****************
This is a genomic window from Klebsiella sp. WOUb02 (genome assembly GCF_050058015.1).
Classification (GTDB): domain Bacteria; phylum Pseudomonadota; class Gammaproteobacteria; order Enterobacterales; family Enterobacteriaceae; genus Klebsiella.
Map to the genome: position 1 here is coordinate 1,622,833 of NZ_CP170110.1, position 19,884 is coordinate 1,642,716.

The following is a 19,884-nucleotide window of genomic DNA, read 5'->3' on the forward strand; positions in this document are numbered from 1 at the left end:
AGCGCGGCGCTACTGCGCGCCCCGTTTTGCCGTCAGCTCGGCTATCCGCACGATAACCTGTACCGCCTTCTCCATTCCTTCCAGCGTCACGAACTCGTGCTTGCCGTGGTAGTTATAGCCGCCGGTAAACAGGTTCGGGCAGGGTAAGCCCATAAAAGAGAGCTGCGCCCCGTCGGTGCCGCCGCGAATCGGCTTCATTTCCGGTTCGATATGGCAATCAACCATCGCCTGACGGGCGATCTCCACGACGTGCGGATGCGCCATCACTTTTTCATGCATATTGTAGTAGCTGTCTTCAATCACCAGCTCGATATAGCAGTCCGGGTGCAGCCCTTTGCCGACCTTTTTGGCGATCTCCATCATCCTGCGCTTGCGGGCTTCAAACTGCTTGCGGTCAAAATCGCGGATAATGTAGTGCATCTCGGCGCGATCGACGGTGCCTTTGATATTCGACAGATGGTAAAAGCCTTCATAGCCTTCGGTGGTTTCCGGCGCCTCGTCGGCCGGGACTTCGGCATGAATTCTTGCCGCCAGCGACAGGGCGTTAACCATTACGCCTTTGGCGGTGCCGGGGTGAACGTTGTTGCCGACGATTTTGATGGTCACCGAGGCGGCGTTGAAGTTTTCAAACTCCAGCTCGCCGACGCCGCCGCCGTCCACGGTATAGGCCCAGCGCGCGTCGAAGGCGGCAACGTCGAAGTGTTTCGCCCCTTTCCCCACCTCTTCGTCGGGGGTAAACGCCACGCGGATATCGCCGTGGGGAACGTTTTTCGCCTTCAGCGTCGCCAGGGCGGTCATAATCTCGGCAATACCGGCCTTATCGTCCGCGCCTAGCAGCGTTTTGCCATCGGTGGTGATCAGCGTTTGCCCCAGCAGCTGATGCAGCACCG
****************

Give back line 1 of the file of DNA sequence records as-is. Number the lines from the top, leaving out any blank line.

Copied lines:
This is a genomic window from Klebsiella sp. WOUb02 (genome assembly GCF_050058015.1).